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d. March 2010 Internal-Escape Warning

Plaintiff received another March 1, 2010, warning for an actual, rather than a merely typographical, internal escape. See First Suspension Notice. Plaintiff acknowledges that she did permit an internal escape and that this was a serious error. Bader Decl. ¶ 45. Moreover, Defendants offer evidence of their increased focus on internal escapes and their concomitant meting out of discipline. See Mem. at 14-15; Dabs Decl. ¶ ¶ 13-17. Thus, Plaintiff's conduct was an objectively reasonable basis for imposing discipline.

Nevertheless, Plaintiff has presented sufficient evidence that this warning was pretextual because it resulted from a discriminatory effort to scrutinize her work and thereby find a pretextual reason to discipline her. The male inspector who discovered the internal escape, Sefcheck, relayed his discovery of Plaintiff's mistake to other employees by announcing, with visible delight, " I got her. I stuck it in her ass. I got her for the boys. She'll be gone." Geddes Decl. ¶ 35. A reasonable factfinder could determine from Sefcheck's sexual and gender-animus-evincing language that he had discriminatorily scrutinized Plaintiff's work so as to cause her termination. Cf. Staub v. Proctor Hosp., 131 S.Ct. 1186, 1194, 179 L.Ed.2d 144 (2011) (finding supervisor's statement that she was " trying to 'get rid of'" plaintiff evidence of animus).[13] A reasonable factfinder could infer from Sefcheck's comment that he " got [Plaintiff] for the boys," as well as the other evidence of Individual Defendants' discriminatory animus discussed infra, that one or more of the Individual Defendants had instructed Sefcheck to find a pretetxual reason to discipline Plaintiff.[14] And where a disciplinary decision is based on conduct that has been discovered as a result of scrutiny discriminatorily ordered by the decisionmaker, the discriminatory animus motivating the scrutiny may be imputed to the disciplinary decision itself. Cf. Jordan v. Olsten Corp., 111 F.Supp.2d 227, 236 (W.D.N.Y. 2000) (noting that employer would not be entitled to summary judgment on discriminatory termination claim if discriminatory animus motivated, inter alia, its decision to investigate plaintiff); Lopez v. Cont. Ins. Corp., No. 95-CV-1894, 1997 WL 148032, at *3 (N.D. Tex. Mar. 25, 1997) (finding adverse action was not discriminatory where plaintiff offered no evidence that discriminatory animus " animated" the investigation that led to the discovery of the misconduct upon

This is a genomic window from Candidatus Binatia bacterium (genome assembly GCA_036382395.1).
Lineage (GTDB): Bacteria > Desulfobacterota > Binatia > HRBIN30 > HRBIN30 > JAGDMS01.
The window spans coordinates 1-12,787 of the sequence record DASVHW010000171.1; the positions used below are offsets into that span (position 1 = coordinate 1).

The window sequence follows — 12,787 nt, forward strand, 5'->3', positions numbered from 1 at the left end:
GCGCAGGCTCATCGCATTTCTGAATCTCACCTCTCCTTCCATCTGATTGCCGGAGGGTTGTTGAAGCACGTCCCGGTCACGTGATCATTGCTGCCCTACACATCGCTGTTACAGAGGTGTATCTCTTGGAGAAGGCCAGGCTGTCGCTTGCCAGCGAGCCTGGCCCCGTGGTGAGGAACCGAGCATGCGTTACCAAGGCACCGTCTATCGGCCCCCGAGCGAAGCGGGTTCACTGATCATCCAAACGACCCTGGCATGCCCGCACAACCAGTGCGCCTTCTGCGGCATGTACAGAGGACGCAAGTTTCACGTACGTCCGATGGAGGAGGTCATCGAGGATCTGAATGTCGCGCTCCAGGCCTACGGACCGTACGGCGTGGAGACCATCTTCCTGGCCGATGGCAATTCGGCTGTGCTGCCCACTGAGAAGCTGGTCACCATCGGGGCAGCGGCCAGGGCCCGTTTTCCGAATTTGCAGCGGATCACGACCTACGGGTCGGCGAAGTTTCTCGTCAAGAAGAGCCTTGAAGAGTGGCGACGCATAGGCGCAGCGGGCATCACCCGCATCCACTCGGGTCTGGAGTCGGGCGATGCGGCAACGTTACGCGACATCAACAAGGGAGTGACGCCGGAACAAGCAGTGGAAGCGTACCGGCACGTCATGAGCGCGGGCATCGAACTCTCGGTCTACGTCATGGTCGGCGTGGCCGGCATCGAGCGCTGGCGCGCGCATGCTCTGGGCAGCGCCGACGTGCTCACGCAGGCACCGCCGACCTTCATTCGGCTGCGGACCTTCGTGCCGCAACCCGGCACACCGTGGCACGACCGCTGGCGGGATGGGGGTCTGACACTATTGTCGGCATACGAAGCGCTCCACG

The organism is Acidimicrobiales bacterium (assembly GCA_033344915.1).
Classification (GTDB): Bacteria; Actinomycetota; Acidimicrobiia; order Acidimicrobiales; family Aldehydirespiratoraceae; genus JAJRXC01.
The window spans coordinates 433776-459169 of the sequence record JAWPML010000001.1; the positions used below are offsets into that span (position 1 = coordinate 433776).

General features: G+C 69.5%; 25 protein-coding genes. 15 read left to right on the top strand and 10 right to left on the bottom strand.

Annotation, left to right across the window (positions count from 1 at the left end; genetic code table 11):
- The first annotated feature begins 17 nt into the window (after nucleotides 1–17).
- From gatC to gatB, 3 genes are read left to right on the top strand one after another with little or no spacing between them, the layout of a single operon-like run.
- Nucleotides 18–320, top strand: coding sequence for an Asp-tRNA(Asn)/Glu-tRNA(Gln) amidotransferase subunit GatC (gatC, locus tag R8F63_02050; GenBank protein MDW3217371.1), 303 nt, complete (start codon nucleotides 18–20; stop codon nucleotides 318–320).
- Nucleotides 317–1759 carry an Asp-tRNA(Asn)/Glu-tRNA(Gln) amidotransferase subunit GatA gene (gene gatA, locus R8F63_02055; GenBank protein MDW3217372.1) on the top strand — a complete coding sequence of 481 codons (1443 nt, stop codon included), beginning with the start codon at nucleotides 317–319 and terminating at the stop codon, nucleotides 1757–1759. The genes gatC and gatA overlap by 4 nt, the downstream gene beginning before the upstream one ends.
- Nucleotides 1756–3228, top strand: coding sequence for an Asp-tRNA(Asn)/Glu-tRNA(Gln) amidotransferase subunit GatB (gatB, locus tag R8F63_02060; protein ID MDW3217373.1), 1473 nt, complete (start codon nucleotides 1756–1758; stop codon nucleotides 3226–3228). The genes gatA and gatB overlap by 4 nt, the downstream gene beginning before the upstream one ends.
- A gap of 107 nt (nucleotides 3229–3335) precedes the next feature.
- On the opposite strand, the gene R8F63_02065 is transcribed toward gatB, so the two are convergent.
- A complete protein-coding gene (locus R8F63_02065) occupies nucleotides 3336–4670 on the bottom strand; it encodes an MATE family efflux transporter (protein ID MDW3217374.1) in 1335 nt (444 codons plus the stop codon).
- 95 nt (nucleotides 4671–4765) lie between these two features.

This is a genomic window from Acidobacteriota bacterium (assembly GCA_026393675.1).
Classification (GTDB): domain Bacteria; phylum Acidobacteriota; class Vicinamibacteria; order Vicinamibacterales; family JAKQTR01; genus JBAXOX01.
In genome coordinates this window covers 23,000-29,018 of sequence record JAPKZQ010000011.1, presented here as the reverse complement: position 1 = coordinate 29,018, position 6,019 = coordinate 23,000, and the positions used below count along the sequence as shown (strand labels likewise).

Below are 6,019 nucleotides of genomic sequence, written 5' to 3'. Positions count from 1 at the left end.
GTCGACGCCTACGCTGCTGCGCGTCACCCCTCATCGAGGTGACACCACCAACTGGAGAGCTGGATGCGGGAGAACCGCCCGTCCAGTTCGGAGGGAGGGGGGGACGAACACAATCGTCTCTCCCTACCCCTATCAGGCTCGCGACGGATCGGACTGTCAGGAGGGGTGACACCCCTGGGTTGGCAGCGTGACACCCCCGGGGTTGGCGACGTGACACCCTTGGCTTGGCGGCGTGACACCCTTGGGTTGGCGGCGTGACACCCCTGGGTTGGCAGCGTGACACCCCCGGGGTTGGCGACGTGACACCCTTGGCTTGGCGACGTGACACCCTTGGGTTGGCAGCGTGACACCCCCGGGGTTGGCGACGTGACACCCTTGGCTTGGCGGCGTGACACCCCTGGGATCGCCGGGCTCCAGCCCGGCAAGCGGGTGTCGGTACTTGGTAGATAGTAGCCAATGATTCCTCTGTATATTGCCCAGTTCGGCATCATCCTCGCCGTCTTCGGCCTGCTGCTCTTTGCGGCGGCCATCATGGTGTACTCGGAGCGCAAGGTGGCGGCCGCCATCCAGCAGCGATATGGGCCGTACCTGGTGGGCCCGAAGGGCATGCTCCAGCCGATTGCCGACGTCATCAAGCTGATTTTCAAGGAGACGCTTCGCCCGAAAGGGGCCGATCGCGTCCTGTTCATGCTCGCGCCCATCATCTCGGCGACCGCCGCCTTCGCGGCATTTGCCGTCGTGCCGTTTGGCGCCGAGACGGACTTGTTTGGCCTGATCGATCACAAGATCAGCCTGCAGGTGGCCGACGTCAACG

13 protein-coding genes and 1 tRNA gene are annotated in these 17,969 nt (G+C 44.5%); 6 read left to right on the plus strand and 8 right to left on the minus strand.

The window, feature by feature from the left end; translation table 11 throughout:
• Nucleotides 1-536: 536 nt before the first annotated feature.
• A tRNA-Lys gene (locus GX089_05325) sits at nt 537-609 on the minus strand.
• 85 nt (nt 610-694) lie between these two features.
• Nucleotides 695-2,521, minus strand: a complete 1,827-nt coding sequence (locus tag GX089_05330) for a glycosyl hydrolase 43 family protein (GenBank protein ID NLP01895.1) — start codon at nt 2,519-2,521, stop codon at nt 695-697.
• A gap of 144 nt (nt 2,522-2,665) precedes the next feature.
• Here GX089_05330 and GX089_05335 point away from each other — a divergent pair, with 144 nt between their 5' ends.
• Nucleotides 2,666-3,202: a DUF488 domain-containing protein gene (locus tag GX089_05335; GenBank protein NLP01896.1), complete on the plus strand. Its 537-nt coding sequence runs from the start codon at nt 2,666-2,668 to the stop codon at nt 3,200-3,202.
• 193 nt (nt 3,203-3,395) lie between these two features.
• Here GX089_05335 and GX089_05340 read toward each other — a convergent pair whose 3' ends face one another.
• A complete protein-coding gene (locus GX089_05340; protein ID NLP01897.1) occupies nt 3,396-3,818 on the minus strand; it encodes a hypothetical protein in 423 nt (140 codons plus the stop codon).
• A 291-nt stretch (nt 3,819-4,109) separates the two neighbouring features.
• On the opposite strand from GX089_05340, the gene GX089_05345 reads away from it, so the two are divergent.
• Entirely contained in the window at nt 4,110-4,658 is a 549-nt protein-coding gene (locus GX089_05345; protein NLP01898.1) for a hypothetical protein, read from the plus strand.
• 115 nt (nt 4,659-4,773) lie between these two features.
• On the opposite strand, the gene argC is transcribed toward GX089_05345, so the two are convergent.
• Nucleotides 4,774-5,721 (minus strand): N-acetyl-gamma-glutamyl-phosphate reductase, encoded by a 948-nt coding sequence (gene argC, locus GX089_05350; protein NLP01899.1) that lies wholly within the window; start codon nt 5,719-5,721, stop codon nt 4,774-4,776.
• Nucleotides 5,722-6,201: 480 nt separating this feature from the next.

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which the adverse employment action was premised).

e. April 13, 2010, Warning

Plaintiff received a fifth 2010 written warning for her failure to follow a supervisor's instructions regarding the order of tasks she was to perform. See Dkt. No. 35-3 at 32 (" April 13 Warning" ). Plaintiff argues that her supervisor, Andy Winsemius (" Winsemius" ), gave her confusing directions and management failed to credit her verison of the directions she received over her " young and inexperienced male" supervisor's version. Bader Decl. ¶ ¶ 52-53. Management's failure to credit Plaintiff's account over Winsemius's is not evidence of pretext, especially because Plaintiff has not alleged that male employees' version of events were usually credited over their supervisors'. Plaintiff has therefore failed to create a triable issue of fact on whether this warning was pretextual.

f. April 30, 2010, Warning